He added, “So I think Bob will be able to fix some of the critical problems and set the next CEO up for success. Turning Intel around may simply require a two-step process with Bob Swan being the first step. And, who knows, maybe Bob will be able to stretch to do the CEO job, but that is a long shot, typically you need a subject matter expert to run a company like Intel, much like Gates and Nadella’s skills were needed at Microsoft, and Lisa Su at AMD.”

Meanwhile, analyst Patrick Moorhead of Moor Insights & Strategy said in an email, “I am a bit surprised as Swan said he didn’t want the role, but I always thought that he should be considered for it. Swan told me that as he was in the interim CEO role, he started to like and enjoy it. I do think Intel’s strategy is the right one; the company needs to improve its execution, and bringing in an outsider without Intel experience didn’t make sense. Intel has a very strong bench, two who were considered for the CEO role, who will help Swan and Intel.”

And Tim Bajarin, analyst at Creative Strategies, said in an interview it was a smart move to name an insider who will keep things running smoothly. He did, however, express some concern that CFOs tend to focus on the bottom line rather than investing heavily for the future.

“This ultimately became the board’s safer bet,” Bajarin said. “The question is how open he will be in investing in innovation and in new companies. How much continued investment would they have on businesses that do not bring in revenue in the short term. The big question for us is how well he executes on Intel moving forward in this world that is changing dramatically.”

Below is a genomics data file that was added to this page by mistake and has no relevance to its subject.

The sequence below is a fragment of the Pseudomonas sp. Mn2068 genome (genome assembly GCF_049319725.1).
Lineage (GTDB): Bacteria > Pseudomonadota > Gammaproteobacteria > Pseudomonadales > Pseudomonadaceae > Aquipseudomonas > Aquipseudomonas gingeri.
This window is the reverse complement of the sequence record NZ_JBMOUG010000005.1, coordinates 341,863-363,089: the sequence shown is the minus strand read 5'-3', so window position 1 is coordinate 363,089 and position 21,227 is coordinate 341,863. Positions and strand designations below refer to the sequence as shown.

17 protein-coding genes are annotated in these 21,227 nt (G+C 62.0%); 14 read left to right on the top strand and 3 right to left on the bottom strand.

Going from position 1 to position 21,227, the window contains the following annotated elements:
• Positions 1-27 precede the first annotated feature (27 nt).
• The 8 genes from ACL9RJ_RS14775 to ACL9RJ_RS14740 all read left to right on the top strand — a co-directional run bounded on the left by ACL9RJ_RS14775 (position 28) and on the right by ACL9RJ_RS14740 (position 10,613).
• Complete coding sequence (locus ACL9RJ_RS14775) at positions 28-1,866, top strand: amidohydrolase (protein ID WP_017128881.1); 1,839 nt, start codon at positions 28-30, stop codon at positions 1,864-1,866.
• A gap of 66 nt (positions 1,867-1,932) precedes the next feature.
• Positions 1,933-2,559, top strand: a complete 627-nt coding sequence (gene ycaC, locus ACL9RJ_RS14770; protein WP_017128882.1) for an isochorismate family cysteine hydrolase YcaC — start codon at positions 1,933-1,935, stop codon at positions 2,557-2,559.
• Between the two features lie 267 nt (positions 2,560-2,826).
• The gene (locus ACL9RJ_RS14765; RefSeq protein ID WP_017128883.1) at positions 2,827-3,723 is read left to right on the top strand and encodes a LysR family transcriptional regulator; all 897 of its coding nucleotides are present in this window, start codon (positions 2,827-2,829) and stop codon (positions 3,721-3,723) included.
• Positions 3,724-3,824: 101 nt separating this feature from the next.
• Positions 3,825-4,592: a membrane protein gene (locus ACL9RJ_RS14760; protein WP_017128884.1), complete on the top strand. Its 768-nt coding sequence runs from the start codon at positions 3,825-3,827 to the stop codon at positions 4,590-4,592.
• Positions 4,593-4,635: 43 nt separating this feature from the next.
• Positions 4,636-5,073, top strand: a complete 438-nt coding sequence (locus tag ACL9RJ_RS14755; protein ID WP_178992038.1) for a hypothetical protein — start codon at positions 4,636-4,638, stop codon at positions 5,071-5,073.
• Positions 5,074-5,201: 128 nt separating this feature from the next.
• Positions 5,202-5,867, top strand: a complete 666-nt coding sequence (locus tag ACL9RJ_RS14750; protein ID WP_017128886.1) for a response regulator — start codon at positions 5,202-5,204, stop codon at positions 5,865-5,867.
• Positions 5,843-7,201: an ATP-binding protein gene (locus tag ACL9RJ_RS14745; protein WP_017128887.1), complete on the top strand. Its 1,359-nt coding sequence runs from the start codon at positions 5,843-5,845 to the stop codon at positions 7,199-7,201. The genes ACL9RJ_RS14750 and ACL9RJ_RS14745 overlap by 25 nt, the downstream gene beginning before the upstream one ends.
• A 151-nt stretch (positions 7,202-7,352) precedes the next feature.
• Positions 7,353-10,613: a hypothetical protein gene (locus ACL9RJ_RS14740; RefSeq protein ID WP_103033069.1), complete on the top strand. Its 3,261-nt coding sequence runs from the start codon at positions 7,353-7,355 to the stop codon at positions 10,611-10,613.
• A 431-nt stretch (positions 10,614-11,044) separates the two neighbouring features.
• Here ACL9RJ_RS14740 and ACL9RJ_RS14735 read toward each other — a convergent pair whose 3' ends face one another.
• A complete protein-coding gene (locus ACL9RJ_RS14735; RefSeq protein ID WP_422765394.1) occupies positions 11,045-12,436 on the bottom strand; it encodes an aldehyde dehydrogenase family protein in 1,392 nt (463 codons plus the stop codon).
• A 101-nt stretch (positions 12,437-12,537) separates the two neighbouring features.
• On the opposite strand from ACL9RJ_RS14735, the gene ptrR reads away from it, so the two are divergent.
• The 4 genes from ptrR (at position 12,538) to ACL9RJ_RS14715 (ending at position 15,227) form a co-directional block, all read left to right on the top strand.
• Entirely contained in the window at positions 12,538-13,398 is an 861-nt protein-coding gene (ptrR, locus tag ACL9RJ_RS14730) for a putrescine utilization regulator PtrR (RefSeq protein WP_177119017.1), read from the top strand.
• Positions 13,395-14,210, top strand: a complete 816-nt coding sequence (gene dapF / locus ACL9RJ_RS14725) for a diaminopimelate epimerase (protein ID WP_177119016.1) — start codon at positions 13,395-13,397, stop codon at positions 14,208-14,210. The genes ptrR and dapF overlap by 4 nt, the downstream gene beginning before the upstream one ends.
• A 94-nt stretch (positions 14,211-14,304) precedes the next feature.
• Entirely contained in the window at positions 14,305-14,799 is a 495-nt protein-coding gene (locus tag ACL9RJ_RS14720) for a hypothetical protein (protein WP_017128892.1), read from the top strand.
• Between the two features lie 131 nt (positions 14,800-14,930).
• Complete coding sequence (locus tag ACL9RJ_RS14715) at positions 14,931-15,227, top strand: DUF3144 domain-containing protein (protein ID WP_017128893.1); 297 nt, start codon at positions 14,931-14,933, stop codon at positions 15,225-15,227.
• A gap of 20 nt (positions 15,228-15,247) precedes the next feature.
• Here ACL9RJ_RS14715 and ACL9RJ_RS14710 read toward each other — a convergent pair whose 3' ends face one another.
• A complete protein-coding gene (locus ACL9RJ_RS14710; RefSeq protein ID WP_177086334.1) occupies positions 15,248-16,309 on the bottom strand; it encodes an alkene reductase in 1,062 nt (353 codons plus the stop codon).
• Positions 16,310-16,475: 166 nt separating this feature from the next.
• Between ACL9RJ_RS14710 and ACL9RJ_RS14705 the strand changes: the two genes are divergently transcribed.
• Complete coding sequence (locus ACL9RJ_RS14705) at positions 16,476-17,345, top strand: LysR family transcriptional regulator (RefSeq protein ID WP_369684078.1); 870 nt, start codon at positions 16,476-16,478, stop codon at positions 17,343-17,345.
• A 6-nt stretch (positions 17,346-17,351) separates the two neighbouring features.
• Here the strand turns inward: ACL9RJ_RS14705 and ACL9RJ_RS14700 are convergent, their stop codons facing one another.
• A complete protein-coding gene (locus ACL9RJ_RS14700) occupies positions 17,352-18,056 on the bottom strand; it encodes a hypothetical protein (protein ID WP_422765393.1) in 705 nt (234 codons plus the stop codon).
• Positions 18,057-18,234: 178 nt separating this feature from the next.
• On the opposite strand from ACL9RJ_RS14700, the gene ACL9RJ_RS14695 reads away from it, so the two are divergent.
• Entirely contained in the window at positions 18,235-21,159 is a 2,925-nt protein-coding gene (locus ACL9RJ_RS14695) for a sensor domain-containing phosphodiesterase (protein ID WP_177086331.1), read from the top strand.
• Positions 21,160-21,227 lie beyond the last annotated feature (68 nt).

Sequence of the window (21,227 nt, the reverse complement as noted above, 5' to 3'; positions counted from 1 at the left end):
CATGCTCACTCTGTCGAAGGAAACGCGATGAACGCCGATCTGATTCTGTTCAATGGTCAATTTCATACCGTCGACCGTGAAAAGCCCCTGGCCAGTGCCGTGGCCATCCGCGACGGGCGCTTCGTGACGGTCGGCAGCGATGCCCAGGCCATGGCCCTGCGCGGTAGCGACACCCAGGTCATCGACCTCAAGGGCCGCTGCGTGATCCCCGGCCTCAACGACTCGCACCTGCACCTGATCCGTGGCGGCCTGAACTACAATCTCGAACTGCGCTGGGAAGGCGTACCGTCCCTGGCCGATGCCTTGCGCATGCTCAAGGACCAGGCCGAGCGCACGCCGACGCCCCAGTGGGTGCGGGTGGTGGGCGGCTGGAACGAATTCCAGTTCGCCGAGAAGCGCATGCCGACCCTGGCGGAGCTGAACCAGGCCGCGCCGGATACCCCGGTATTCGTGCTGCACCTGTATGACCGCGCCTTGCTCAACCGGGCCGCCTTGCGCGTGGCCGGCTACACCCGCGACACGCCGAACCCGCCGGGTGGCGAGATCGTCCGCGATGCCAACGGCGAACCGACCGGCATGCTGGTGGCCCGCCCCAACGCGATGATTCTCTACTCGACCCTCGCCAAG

Of the threats Intel faces, Bajarin said Intel’s core business is datacenter computing, but there are “serious competitors in the data center. They made a commitment to autonomous vehicles with the Mobileye acquisition, but Nvidia has made a heavy investment there and has been chosen by a lot of car makers. In communications, they are behind on their 5G modem and the market is moving rapidly to drive 5G into the market as rapidly as possible. Those are the challenges I think he has to navigate.”

Kevin Krewell, analyst at Tirias Research, said, “I initially thought that if Intel chose Bob Swan it would just be kicking the can down the street. But since listening to him talk about the company and strategy, I was more impressed by his balanced view of Intel position in the market. A lot of people have called him an insider, but he’s only been at Intel since 2016.”

Krewell added, “While he’s not a technologist, he has a deep reserve of technical executives he can draw on. I think it’s important that he holds onto the executive team he has. I hope some of the other internal candidates don’t bolt for a CEO job somewhere else. I think Intel does need some changes and I think Bob can provide the right balance for the transition. As acting CEO, he’s not been working on pursuing the board’s plans for Intel. I think this was the best option Intel’s board had.”

Linley Gwennap, principal analyst at the Linley Group, said in an email, “Swan appears to be a compromise candidate. Intel failed to attract the outside candidate that some board members wanted, and they couldn’t decide between [Venkata ‘Murthy’ Renduchintala] and Navin Rao, so they picked the guy who said he didn’t want the job.”

Dan Hutcheson, analyst at VLSI Research, said, “Bob Swan makes sense because the street likes him. Plus, Krzanich’s structural changes meant that strategy moved into multiple product groups lessening need for a technical leader with vision. You can see this by the fact that during the long term without a CEO, the company hasn’t drifted like a ship that’s mast.”